||[Aug. 1st, 2003|11:09 am]
|||||Wishing I had digital so I could have the prom on BBC4
|||||Prom 18 on Radio 3 - Beethoven Symphony #3||]|
You know you are onto a good thing when the cost of the ticket for an event plus the cost of the interval drink comes to less than the bus fair to get there.... (or you're going to a concert that's too far away, I suppose!)
Last weekend, or last Saturday to be precise, I meandered down to London with Hilary to watch Prom #12, and managed to meet up with Dom while we were there.
As an added bonus, we got to London early (it's amazing how much faster the Oxford tube is when you get on it on the far side of Headington, rather than in the centre of town), so popped into the V&A museum while we were there (it's about 200m from the Albert Hall, for those of you with poor London geography). The V&A is quite a strange place - a large number of somewhat overlapping levels, and a very wide range of things in it. We only had about 30 minutes in there, but managed to see some ornate little chests for keeping trinkets in, some Raphiel cartoons (giant, giant paintings done to be cut up and used as a guide for making tapestries with), some 60s and 70s fashon, and a few musical instruments. I'd like to go back there to see more, but there are a few museums that are higher on my return to list (British and Natural History).
So, having paid a brief visit to the V&A, it was round the corner to the Albert Hall, to queue up in the rain. With the proms, there are about 500 tickets available on the night, every night, which go on sale an hour or so before the start of the concert. Holders of these tickets are called "prommers". There are two places you can be with these tickets, in the areana (down in the centre, in front of the Orchestra) or the Gallery (right up at the top, looking down over everything). I think the areana is better, having done both a few times, as does Dom, so we opted for the areana.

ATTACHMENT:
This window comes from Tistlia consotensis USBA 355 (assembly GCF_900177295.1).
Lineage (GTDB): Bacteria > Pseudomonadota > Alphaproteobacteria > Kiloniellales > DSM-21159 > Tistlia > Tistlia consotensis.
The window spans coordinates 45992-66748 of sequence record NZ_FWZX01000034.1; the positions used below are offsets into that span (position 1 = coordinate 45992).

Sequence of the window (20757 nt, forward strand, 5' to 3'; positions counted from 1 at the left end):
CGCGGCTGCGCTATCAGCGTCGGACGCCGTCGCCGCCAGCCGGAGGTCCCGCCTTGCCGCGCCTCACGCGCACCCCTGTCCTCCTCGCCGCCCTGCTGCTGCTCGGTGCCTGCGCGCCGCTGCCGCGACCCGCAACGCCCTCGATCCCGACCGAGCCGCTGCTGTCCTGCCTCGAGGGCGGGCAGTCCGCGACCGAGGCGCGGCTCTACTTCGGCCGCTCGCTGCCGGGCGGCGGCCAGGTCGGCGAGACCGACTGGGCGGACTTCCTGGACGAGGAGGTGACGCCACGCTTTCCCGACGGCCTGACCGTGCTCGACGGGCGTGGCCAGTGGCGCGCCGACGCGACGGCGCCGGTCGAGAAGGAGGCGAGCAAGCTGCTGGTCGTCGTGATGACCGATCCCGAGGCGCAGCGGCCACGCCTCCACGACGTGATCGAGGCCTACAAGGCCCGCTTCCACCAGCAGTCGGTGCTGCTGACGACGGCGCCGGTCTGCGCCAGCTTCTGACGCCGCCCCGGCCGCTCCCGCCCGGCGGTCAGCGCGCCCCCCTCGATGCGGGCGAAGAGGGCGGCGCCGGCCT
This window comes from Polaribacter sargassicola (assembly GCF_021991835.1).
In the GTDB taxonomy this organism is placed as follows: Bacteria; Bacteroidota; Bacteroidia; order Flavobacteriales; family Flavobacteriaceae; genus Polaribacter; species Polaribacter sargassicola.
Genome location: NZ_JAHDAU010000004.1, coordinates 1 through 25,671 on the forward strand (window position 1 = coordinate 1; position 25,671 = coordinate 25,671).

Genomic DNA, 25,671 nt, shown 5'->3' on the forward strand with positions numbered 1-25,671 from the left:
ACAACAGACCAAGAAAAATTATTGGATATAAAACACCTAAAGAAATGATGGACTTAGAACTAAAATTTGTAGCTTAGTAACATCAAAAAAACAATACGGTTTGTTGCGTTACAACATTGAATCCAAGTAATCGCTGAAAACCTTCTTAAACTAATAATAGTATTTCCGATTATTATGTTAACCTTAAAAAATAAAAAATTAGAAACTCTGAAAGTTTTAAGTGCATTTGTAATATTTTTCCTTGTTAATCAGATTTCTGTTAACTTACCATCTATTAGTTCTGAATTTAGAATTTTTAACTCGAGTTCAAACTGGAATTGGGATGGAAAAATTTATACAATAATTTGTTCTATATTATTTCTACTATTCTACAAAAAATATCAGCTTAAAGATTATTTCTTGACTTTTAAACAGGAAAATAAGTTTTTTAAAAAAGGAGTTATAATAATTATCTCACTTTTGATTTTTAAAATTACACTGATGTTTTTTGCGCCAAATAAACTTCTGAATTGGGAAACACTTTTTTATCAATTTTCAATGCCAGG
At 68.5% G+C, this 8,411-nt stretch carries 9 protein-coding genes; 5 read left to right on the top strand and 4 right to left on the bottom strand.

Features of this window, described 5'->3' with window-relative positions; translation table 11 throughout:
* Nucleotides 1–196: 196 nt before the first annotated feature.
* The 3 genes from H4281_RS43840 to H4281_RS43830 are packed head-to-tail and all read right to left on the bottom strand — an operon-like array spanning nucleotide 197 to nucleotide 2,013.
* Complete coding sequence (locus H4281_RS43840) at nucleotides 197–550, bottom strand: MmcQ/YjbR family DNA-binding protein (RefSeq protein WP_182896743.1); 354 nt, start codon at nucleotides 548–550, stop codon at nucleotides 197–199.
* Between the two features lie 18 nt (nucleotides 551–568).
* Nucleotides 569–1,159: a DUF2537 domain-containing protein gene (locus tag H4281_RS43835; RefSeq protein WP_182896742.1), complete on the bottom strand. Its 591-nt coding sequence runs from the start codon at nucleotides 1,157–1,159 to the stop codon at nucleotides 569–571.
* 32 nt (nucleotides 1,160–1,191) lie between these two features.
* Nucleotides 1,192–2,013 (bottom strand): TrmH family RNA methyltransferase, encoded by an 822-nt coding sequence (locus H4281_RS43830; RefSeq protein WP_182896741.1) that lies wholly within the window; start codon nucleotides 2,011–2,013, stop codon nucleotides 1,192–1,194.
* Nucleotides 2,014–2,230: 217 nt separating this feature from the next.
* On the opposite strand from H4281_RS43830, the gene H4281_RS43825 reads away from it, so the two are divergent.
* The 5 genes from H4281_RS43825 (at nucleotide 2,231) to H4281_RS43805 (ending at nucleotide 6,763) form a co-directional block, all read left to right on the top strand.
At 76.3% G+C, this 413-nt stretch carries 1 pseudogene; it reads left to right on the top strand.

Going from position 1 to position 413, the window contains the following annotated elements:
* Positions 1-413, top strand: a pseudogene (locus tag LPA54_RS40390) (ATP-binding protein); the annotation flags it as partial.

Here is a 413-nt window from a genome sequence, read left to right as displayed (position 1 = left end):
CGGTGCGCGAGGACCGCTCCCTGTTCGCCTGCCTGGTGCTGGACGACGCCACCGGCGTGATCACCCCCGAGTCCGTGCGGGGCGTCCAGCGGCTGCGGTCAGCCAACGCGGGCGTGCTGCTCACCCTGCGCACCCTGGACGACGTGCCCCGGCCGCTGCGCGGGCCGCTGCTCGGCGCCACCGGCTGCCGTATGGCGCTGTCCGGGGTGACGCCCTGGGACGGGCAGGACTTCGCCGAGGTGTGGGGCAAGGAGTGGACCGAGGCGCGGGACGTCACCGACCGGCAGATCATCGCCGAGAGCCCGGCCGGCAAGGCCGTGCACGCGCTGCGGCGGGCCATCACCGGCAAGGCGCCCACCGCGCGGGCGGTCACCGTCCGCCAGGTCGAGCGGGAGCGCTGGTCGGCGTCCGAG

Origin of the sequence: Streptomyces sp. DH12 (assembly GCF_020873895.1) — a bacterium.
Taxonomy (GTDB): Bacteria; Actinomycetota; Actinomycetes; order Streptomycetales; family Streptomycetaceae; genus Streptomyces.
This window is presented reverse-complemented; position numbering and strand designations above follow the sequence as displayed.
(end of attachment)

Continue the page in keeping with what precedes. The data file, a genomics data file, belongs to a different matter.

We had to queue about 15 minutes, and then they came out and sold us tickets (a consession to the rain, normally they wait until you go in to sell them), at an amazing 4 pounds! Tickets in hand, we waited a bit more, then went in and got a decent spot near the front. After a 30 minute wait (during which we read the notes on the prom on the BBC website, thanks to Dom's palm), the concert started.
If you hadn't guessed, the one bad thing about promming is the waiting. The alternatives are to pay buckets of cash for a seat (which we've done for a later prom), or buy a season ticket. Season tickets get you into every single prom of the season (or half of them, if you get a half season pass), and you can just rock up a bit before and go in (the earlier you get there, the better the spot you get). If only I was in London, and had time....
The prom itself was excellent. We had the London premiere of a new orchestral piece by Colin Matthews, the only complaint with which was that it was too short! As soon as you got into it, it was over. Hopefully he'll put it together with some other works, and we'll get to hear that sooner or later. Then followed "Les nuits d'été" by Berlioz, which is a collection of pieces for Orchestra and soprano. This was truely excellent, even if I couldn't understand the french! Finally, after the interval was Elgar's symphony number 1 in A flat. I knew a few parts of it, and it was nice to hear how they all fitted in. Might have to get myself a copy of both of these as soon as I have some money (the subject of another post....)
After the prom, we treked through the rain to an italian in South Ken, for a spot of dinner. Quite nice, but they really wanted us to leave at the end...
All in all, another excellent trip to the proms. It's a pity I can't go more this year (got lots on on weekends, and getting down in the week looks very tricky, especially given the work on the Cotswolds Line which would otherwise offer me easy access to London). Hopefully I'll make it to more next year
Oh, and if you haven't been before, do!